Botanical Name : Veronica chamaedrys
Species: V. chamaedrys
Common Names: Germander speedwell, Bird’s-eye speedwell
Habitat : Veronica chamaedrys is native to Europe and northern Asia. It is found on other continents as an introduced species.
Veronica chamaedrys is a herbaceous perennial plant with hairy stems and leaves. It can grow to 25 cm tall, but is normally about 12 cm tall. The flowers are deep blue, 8 to 12 mm wide with a zygomorphic (bilaterally-symmetrical) four-lobed corolla.This little plant has a creeping, branched root-stock, passing insensibly into the stem, which is weak and decumbent to the point where the leaves commence, and then raises itself about a foot, to carry up the flowers. The leaves are in pairs, nearly stalkless, 1/2 to 1 1/2 inches long, egg-shaped to heart-shaped, deeply furrowed by the veins, the margins coarsely toothed. On the whole length of the stem are two lines of long hairs running down between each pair of leaves, shifting from side to side wherever they arrive at a fresh pair of leaves. These hairy lines act as barriers to check the advance of unwelcome crawling insects. The leaves themselves bear jointed hairs, and the flower-stalks, calyx and capsule also have long, gland-tipped hairs. The leaves are sometimes attacked by a gall mite, Cecidomyia Veronica, and white galls like white buttons are the result on the ends of the shoots.
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The numerous flowers are in loose racemes, 2 to 6 inches long in the axils of the leaves, the flowers are rather close together on first expanding, but become distant after the fall of the corolla, which is 1/2 inch across, bright blue with darker lines, and a white eye in the centre, where the four petals join into the short tube. The corolla is so lightly attached that the least jarring causes it to drop, so that the plant at the slightest handling loses its bright blossom – hence, perhaps, its name Speedwell and similar local names, ‘Fare well’ and ‘Good-bye.’ The under lip of the corolla covers the upper in bud. The flower closes at night and also in rainy weather, when the brightness of the blossoms quite disappears, only the pale and pearly underside of its petals being visible.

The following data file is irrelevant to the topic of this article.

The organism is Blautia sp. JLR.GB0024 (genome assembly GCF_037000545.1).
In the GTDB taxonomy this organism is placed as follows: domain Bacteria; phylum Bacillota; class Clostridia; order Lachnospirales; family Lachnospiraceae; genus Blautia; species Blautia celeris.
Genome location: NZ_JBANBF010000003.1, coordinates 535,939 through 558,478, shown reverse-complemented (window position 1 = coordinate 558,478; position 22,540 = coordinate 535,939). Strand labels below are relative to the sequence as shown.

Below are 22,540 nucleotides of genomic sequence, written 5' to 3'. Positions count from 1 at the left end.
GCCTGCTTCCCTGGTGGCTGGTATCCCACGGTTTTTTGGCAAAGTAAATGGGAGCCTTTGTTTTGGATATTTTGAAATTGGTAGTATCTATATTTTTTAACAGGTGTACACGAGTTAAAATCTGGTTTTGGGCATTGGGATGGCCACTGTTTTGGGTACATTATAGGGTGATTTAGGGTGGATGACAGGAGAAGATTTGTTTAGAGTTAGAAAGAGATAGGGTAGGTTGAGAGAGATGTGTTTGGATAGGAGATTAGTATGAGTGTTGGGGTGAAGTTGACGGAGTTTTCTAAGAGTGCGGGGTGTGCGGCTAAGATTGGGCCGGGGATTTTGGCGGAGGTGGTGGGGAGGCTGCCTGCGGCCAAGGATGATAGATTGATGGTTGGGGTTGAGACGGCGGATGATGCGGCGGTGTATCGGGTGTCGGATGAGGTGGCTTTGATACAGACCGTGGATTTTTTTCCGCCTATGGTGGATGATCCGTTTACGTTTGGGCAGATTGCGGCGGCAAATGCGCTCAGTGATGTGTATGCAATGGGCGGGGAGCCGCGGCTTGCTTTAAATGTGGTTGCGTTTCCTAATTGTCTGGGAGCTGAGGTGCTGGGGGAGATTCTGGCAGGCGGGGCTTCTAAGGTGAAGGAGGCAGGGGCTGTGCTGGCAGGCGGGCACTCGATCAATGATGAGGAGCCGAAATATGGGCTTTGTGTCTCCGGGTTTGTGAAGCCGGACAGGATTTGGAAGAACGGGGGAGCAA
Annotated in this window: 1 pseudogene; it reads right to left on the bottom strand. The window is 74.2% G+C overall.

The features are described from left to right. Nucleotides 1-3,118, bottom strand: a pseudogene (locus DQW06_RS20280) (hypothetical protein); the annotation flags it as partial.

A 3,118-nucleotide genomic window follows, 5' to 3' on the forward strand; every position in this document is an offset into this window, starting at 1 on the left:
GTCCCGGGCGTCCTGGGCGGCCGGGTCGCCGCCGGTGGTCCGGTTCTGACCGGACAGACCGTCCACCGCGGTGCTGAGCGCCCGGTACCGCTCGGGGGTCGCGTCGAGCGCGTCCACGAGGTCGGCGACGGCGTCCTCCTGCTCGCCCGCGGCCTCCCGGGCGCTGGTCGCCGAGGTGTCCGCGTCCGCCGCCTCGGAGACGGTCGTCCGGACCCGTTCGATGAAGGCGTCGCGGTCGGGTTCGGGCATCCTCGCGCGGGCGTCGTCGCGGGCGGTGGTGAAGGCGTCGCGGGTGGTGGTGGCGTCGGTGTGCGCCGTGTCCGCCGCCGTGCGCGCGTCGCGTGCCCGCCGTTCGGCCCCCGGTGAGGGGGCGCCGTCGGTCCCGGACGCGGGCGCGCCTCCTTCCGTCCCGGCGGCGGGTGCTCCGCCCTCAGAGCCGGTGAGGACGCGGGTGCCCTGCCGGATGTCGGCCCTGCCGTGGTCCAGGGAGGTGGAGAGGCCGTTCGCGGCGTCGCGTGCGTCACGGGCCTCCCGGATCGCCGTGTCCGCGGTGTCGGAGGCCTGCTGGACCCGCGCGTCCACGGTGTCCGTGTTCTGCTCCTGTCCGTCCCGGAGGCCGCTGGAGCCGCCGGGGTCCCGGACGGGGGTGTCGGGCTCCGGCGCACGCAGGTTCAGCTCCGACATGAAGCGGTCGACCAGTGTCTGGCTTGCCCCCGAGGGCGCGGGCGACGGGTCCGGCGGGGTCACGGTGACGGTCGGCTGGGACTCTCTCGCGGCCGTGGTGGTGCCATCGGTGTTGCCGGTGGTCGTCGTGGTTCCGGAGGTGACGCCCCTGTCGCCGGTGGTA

Veronica chamaedrys herb has been used in the traditional Austrian medicine internally (as tea) for treatment of disorders of the nervous system, respiratory tract, cardiovascular system, and metabolism.
Old writers of all countries speak highly of the virtues of the Speedwell as a vulnerary, a purifier of the blood, and a remedy in various skin diseases, its outward application being considered efficacious for the itch. It was also believed to cure smallpox and measles, and to be a panacea for many ills. Gerard recommends it for cancer, ‘given in good broth of a hen,’ and advocates the use of the root as a specific against pestilential fevers.
It is not to be confused with Germander (Teucrium chamaedrys), the celebrated specific for gout, used by the Emperor Charles V.
The Germander Speedwell has a certain amount of astringency, and an infusion of its leaves was at one time famous for coughs, the juice of the fresh plant also, boiled into a syrup with honey, was used for asthma and catarrh, and a decoction of the whole plant was employed to stimulate the kidneys.
Disclaimer : The information presented herein is intended for educational purposes only. Individual results may vary, and before using any supplement, it is always advisable to consult with your own health care provider